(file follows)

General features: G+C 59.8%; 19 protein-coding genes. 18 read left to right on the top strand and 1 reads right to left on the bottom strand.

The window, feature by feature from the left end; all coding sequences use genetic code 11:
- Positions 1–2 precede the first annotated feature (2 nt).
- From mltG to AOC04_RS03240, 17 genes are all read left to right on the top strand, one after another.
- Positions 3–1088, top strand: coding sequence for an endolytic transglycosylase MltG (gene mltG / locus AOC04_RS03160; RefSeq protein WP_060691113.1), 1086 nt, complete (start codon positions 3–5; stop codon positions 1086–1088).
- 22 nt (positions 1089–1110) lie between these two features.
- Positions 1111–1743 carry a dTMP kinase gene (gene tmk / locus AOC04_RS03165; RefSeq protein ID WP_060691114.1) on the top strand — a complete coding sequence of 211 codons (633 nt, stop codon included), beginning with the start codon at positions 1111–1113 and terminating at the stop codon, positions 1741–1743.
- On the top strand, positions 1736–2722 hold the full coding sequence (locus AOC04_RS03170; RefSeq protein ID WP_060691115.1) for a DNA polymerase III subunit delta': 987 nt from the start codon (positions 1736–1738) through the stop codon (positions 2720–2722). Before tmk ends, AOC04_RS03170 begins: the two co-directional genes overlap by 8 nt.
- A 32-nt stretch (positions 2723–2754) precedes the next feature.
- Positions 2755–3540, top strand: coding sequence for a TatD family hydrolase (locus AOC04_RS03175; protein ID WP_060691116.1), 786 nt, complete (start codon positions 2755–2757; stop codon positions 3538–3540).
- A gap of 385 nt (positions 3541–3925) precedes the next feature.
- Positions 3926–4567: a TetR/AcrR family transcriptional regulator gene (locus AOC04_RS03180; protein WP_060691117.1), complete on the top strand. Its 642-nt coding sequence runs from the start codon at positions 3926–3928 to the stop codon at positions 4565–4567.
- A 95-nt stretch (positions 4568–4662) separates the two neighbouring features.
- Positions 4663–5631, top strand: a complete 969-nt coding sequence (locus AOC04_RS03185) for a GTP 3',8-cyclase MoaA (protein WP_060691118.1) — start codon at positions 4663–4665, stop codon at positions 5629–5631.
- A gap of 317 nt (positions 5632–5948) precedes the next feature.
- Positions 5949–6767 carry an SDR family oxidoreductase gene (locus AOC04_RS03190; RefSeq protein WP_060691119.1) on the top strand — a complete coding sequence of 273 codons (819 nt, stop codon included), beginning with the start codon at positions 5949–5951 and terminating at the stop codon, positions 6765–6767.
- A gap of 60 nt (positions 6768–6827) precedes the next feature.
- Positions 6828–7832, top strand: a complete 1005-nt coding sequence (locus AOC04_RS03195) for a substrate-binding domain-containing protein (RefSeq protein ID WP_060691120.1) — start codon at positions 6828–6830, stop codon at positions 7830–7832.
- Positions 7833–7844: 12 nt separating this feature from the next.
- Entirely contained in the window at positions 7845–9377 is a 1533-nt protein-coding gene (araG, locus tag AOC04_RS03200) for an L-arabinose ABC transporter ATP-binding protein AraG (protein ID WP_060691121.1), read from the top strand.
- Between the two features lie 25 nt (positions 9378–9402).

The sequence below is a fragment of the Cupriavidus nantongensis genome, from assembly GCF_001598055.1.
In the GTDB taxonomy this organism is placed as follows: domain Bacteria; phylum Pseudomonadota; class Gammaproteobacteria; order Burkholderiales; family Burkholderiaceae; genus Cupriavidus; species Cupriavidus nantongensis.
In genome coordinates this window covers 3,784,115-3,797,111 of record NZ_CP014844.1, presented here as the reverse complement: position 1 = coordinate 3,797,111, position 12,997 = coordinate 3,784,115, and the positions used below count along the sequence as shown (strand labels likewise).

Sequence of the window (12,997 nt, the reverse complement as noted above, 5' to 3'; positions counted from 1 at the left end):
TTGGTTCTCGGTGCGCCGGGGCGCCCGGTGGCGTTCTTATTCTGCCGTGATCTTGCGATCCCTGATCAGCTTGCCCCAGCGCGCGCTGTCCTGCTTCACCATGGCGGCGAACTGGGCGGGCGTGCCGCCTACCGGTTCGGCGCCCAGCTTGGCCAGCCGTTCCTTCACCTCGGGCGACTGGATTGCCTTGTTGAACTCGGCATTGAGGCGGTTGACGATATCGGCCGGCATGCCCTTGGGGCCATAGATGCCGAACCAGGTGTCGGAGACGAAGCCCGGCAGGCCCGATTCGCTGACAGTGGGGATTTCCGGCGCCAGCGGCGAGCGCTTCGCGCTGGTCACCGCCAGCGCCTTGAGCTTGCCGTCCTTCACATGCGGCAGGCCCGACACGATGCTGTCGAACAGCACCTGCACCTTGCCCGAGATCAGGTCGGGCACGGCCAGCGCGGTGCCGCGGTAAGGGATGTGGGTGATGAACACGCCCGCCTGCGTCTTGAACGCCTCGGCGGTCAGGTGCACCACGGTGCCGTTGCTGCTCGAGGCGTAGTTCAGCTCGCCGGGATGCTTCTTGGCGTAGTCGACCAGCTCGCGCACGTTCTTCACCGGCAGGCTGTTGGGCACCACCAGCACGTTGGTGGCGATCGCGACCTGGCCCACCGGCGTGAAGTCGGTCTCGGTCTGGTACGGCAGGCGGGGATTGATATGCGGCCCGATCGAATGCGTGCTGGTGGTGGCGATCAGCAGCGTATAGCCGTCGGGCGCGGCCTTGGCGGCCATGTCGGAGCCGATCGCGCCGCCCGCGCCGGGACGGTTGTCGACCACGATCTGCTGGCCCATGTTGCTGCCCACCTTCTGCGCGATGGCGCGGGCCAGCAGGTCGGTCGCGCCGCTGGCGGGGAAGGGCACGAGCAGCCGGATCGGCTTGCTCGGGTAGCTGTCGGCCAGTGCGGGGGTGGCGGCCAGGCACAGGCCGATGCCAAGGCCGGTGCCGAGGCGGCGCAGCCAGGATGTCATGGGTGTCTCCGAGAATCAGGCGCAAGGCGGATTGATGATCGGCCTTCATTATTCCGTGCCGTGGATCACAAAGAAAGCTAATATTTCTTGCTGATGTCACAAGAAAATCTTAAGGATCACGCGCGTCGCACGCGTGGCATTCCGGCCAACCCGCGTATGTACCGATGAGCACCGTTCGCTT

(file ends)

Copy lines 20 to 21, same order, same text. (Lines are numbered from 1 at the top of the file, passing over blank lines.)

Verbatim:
- Entirely contained in the window at positions 7845–9377 is a 1533-nt protein-coding gene (araG, locus tag AOC04_RS03200) for an L-arabinose ABC transporter ATP-binding protein AraG (protein ID WP_060691121.1), read from the top strand.
- Between the two features lie 25 nt (positions 9378–9402).